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Biserka-Bojerka

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BACKGROUND

Information: A dance.

Biserka appears on records such as Jugoton LPM-5. Folkraft 1567 contains the AMAN Folk Orchestra medley of Biserka-Bojerka.

Translation: Pearl (or figuratively jewel)

Pronunciation: BEE-ser-ka bo-YER-ka

Other names: Biserka (only), and Bojerka (only)

Source: Janković, Narodne Igre Vol. 1, pp. 34-35: the same dance as Devoja─Źko Kolo.
     Bojerka (no. 22): 6/8, from the district of Pomoravlje
     Biserka (no. 23): 3/8, from Jagodina

Region: Serbia


COMMENTS

Elsie Ivancich Dunin taught Biserka-Bojerka at the 1968 Santa Barbara Folk Dance Conference as learned from Desa Djordjević at a 1967 folk dance seminar in Yugoslavia.

Elsie quotes Desa Djordjević as saying that Biserka was performed at elegant balls in Serbian towns at the turn of the century, one of the "Ballroom Kolos" created by dance masters based on folk dance but performed at urban balls in a more genteel style for the nobility, forcing them to be simple, stately, and elegant.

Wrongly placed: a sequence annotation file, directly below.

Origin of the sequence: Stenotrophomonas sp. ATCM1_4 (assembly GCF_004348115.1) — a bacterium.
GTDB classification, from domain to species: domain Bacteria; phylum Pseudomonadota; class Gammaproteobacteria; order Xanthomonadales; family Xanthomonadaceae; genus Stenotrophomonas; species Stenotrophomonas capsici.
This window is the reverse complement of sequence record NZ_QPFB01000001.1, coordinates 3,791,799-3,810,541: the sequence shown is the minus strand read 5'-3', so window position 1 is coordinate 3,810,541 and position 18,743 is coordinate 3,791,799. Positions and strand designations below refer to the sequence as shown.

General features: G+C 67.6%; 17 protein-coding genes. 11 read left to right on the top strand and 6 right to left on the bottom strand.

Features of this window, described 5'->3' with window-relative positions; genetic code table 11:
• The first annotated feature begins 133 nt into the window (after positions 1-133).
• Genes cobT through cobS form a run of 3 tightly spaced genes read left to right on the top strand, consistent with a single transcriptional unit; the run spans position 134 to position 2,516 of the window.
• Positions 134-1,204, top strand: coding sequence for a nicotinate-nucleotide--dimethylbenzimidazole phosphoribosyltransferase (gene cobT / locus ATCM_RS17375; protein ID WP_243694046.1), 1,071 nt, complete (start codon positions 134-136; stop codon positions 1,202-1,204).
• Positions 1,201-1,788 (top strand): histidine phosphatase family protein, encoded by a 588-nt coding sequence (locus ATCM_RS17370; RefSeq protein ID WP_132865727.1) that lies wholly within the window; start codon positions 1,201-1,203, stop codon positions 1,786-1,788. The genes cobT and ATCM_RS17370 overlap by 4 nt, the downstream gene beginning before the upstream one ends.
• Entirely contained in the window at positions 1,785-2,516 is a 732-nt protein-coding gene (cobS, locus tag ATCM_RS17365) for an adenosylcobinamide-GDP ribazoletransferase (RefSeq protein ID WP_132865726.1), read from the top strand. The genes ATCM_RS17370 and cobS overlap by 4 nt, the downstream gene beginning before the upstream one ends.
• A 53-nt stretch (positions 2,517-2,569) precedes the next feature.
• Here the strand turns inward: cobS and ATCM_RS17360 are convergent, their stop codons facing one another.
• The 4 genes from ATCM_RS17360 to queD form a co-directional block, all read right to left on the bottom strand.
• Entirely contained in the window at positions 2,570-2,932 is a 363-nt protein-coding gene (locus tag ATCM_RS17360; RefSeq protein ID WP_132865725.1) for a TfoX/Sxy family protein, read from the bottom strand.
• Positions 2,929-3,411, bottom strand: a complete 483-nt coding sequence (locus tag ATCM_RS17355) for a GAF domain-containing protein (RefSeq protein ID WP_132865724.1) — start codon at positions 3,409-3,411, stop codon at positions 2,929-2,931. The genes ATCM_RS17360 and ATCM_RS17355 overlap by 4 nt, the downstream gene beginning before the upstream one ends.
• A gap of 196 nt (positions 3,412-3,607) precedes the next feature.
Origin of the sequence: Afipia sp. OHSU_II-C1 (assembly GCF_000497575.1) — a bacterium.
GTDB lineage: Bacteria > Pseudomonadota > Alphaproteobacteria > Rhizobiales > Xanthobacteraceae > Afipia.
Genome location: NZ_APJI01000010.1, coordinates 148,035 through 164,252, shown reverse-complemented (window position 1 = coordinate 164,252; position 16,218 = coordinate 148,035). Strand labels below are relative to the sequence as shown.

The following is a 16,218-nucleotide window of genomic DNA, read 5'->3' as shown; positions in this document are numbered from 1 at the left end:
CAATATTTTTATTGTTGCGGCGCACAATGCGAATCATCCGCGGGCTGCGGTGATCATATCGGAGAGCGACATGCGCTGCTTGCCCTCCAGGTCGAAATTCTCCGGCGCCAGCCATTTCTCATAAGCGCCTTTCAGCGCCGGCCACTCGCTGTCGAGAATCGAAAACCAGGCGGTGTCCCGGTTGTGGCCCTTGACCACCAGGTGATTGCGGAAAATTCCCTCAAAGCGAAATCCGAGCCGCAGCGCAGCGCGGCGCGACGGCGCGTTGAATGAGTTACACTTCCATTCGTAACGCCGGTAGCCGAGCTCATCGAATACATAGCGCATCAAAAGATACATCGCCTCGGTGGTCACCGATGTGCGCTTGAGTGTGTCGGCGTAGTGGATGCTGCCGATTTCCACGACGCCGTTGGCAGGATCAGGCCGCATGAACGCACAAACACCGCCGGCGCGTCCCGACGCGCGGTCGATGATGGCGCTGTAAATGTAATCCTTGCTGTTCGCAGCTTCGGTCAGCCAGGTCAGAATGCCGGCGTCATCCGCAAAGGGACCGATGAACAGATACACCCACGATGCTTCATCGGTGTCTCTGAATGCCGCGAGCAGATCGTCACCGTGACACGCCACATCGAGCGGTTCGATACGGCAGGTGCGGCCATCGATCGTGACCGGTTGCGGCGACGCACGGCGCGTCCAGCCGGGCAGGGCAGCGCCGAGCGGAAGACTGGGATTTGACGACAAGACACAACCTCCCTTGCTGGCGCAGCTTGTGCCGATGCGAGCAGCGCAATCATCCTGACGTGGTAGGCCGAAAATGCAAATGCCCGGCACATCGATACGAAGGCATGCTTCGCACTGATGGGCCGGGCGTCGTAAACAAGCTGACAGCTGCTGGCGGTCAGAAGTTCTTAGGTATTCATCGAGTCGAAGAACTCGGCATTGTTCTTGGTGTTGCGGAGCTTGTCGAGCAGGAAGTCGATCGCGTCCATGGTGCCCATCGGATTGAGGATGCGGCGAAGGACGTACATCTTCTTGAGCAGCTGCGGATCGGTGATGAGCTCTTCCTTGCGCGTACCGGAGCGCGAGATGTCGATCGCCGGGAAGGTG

It was common in the late 19th century to interpolate popular songs and dances into komadi s pevanjem (plays with singing), which were something like musical comedies. I've often wondered about connections between ballroom kolos and these musicals, as the style and setting seems similar and they were popular at the same time with similar clientele.

Dick Crum taught a Romanian "Hora" in Ithaca in spring, 1991 to a 6/8 Romanian melody in hora mare tempo. Such tempos occur rarely in Serbian music, but not the melodies, especially in Vojvodina with its large Romanian minority and musical sharing.

–Mark Forry


DOCUMENTS


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